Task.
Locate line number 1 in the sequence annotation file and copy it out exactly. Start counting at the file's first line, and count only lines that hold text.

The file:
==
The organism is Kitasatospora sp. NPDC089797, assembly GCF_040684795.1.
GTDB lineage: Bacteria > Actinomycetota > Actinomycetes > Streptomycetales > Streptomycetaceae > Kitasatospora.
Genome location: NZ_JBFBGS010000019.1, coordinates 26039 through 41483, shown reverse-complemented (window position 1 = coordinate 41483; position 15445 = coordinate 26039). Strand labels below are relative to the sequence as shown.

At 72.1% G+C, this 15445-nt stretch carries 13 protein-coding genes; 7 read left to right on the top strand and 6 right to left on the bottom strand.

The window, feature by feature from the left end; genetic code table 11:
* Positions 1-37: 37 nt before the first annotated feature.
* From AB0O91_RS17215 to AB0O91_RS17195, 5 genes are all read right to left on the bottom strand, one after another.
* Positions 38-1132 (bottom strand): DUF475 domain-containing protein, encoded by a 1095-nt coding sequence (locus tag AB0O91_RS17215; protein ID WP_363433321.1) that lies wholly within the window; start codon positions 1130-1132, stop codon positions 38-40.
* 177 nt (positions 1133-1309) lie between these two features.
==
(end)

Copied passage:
The organism is Kitasatospora sp. NPDC089797, assembly GCF_040684795.1.